Stopping the Broody crazyness

Discussion in 'Chicken Behaviors and Egglaying' started by blue fire, Apr 18, 2009.

  1. blue fire

    blue fire Chillin' With My Peeps

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    May 2, 2007
    Murfreesboro, TN
    I have a buff orpington hen and she is broody, but we do not want her to be. Last year she was broody and we put some chicks under her, but this year we cannot. how do i make her stop brooding [​IMG]
    right now we have her in a dog crate in the house. how long will it take her to get over her broodyness?
     
    Last edited: Apr 18, 2009
  2. Sunny Side Up

    Sunny Side Up Count your many blessings...

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    Mar 12, 2008
    Loxahatchee, Florida
    Confine her to a cage with wire at the bottom so she can get a breeze up under her. Try a rabbit or parrot cage set up on blocks or sawhorses. No bedding, just food & water and a copy of Working Woman magazine. There's something about the airflow up under their bare broody patches that resets their systems. Let her out after 3-4 days, watch what she does. If she goes back to her nest spot, she will need a few more days in the Broody Buster. If she goes back to her regular routine, eating, scratching, dust bathing, hanging out with the flock, then she's done. Some hens go broody more frequently than others. Keep your Broody Buster handy for this bird.
     
  3. mmtillman

    mmtillman Chillin' With My Peeps

    OK.....I am a newbie and dont understand this thing about
    ''Broody hens'' ??
    Why is it not desirable and why do people always try to discourage them from doing it ??
    Is it because of the loss of eggs, because they dont lay when brooding??
    Or do they still lay during this time?? I have 24 hens who are 3.5 weeks old, and want to learn alll about this broody business , so I will know what it is and why I need to stop it....[​IMG]
    Thanks in advance for all the help you all give me!! I made it so far with out loosing any chicks and I owe it all to all of you who share your knowledge with us newbies! [​IMG]
     
  4. flakey chick

    flakey chick Chillin' With My Peeps

    May 3, 2007
    Florida
    They stop laying when they go broody. They also get a broody temperment. It is hard on them as they only get off the nest to eat drink and poop once a day. Going broody is a wonderful thing if you want them to hatch chicks. They do all the work for you, but you do have to separate them from the rest of the flock.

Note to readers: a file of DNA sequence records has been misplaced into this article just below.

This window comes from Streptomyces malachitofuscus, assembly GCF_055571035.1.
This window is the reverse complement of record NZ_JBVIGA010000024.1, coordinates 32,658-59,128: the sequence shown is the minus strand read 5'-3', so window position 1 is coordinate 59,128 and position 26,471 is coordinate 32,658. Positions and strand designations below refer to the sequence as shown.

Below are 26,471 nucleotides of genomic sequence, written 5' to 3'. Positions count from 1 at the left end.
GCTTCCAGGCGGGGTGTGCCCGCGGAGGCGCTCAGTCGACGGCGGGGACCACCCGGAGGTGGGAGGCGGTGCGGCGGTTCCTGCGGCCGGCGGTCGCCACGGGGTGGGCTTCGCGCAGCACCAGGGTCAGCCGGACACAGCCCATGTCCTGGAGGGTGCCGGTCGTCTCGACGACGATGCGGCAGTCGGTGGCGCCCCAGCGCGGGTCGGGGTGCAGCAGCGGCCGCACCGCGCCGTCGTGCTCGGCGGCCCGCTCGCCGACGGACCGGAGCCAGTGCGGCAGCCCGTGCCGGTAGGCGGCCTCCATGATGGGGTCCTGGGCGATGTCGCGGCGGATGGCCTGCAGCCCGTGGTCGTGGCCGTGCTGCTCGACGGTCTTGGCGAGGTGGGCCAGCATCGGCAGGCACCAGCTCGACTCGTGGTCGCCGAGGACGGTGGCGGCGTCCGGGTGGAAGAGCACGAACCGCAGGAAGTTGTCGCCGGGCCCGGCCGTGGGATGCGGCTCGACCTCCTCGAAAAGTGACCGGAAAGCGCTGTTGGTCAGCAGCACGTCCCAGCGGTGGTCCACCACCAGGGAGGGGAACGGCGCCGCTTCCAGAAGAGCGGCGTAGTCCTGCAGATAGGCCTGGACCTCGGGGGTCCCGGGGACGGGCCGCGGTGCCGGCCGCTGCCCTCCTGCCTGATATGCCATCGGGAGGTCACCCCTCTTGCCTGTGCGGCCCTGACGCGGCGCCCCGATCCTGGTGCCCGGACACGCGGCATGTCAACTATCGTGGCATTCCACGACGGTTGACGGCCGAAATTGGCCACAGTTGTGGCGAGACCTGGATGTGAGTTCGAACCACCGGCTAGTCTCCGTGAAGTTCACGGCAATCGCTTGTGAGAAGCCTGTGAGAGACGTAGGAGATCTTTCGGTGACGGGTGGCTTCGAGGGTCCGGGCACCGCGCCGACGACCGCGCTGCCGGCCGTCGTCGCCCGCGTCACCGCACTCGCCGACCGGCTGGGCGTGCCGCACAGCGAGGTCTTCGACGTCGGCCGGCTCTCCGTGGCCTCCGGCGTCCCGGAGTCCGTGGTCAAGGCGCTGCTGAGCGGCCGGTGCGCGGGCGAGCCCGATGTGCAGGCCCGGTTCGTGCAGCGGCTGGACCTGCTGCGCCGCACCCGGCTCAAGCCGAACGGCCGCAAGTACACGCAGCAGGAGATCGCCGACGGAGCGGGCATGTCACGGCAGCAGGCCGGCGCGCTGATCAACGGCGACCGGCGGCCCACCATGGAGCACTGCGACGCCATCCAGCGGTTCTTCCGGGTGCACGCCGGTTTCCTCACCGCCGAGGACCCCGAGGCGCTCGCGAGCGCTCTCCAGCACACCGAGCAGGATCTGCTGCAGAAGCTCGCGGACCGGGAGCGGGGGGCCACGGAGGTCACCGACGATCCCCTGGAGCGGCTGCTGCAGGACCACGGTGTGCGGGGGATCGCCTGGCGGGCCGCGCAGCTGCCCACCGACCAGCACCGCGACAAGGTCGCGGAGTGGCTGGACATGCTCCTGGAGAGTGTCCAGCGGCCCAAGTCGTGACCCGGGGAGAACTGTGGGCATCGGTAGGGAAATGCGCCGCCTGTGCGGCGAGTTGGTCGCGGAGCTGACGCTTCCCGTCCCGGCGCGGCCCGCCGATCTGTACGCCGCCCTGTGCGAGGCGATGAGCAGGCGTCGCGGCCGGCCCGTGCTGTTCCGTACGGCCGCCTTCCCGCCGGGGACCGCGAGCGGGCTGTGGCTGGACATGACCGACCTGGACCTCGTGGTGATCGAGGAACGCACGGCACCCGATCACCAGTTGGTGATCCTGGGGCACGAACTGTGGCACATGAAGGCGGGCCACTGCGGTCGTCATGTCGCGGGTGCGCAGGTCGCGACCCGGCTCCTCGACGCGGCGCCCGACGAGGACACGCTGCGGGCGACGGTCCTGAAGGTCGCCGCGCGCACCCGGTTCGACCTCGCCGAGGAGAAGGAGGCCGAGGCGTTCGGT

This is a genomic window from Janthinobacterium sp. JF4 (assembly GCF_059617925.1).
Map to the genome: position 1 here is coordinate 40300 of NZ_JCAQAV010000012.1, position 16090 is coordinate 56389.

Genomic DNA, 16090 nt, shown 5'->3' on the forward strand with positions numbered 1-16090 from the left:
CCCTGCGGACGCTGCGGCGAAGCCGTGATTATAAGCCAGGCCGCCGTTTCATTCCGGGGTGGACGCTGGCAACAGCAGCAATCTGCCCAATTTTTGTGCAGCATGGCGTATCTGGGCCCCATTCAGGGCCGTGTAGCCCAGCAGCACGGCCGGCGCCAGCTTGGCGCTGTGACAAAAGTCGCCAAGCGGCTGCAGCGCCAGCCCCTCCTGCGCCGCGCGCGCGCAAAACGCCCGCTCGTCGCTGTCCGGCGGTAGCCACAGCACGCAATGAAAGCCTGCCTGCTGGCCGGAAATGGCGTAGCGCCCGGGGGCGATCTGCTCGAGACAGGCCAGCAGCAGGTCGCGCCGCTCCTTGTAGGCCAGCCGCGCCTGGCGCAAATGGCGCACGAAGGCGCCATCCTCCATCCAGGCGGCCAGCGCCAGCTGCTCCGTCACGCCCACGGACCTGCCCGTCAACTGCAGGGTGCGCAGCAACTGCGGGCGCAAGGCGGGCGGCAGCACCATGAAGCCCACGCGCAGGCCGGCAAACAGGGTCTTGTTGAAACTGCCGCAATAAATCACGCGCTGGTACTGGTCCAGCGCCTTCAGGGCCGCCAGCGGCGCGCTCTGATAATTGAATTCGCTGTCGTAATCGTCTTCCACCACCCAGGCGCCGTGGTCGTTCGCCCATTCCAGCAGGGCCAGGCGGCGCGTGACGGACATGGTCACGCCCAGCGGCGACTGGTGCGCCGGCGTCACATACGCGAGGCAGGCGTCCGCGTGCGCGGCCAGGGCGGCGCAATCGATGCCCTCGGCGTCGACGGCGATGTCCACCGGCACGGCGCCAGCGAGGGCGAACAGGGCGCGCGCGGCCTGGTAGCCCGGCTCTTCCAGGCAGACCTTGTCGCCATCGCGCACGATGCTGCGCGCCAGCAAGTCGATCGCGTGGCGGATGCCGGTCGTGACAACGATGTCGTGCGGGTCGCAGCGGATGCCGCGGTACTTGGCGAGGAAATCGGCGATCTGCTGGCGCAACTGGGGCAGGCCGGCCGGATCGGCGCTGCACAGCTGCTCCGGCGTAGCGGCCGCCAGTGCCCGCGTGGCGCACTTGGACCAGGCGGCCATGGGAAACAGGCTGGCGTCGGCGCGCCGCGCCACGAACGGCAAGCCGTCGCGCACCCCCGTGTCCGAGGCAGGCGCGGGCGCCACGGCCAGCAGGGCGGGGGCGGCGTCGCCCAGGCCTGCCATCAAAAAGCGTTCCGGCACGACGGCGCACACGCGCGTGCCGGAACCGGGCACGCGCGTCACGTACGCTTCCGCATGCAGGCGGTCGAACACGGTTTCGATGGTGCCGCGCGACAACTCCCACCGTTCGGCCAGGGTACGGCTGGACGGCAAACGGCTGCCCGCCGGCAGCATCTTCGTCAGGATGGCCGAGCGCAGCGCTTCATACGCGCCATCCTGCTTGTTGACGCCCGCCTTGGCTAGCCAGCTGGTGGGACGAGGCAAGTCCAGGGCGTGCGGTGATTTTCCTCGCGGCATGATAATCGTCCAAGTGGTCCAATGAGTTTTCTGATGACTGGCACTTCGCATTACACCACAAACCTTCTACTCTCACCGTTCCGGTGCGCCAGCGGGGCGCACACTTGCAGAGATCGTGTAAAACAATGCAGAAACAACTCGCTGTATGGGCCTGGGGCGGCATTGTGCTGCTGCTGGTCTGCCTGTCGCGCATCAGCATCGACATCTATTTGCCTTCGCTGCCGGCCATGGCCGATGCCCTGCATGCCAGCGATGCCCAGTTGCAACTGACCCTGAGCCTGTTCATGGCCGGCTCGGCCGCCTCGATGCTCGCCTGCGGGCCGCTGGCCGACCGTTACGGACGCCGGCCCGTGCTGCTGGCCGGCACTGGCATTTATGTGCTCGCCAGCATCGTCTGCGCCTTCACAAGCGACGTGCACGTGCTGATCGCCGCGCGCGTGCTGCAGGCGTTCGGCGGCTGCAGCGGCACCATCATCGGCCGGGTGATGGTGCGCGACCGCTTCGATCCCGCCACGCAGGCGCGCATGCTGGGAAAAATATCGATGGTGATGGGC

5. greenfamilyfarms

    greenfamilyfarms Big Pippin'

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    Feb 27, 2008
    Elizabethtown, NC
    Are you interested in selling her? I love broodiness!
     
  6. Ducklove334

    Ducklove334 Off to another pond

    Nov 4, 2008
    Virginia
    Quote:I think, I'm not sure, but most people who only have laying hens and no roos, don't want the hens to go broody(wich they will), being broody takes alot out of the hens, they don't eat much during those 3 weeks, and so get thin, a hen will sit and sit and sit until she either gets bored, or dies from starvation.

    or prople who don't want more chicks at the time.

    we've got 2 broody hens, 1 is an OEG mix sitting on teo of her own eggs, 3 duck eggs, and 2 or 3 standard sized eggs, and our silkie is finally firmly broody, sitting on 6 or 7 standard eggs. we're letting them sit so they can hatch the chicks.
     
  7. mmtillman

    mmtillman Chillin' With My Peeps

    OK....it is beginning to make sense now.
    Thanks !! [​IMG]
     
  8. Sunny Side Up

    Sunny Side Up Count your many blessings...

    4,726
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    Mar 12, 2008
    Loxahatchee, Florida
    This is why many of the standard breeds that were bred for egg production have had the broody instinct selectively bred out of them. If you want your hens to make eggs you want busy career-minded girls who will lay 'em & leave 'em, not want to take off work for a 2 month + maternity leave a few times a year.

    Some breeds are more likely to have broody individuals than others, many bantams will brood because they were bred for size & appearance, not egg production.

    I have a lot of mixed-breed banties that periodically go broody, some more often than others. I used to keep a salvaged parrot cage (made of wire that sits on a wire stand) handy to use as a Broody Buster. Then I decided to accomodate these hens by giving them 4-6 of the standard hens' eggs to incubate. The mixed-breed pullets that hatch make great layers that I can sell or give to friends to start their own flocks. The cockerels make nice dinner guests.
     

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